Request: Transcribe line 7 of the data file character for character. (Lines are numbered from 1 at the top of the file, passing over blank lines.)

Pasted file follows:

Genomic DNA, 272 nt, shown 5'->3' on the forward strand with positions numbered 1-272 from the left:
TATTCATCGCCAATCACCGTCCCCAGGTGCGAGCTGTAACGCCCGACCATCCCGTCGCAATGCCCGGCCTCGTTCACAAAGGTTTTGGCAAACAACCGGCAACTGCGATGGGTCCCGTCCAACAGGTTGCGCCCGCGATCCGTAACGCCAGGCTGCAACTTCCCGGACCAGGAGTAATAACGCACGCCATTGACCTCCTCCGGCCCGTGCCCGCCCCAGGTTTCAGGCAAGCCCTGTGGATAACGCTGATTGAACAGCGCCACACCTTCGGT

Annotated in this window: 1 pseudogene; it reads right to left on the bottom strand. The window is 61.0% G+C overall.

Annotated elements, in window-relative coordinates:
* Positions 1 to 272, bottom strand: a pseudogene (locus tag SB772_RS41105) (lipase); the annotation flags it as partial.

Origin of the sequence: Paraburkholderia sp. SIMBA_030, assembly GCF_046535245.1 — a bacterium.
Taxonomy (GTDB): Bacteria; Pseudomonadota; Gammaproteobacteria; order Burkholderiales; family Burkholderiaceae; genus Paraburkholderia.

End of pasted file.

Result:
Taxonomy (GTDB): Bacteria; Pseudomonadota; Gammaproteobacteria; order Burkholderiales; family Burkholderiaceae; genus Paraburkholderia.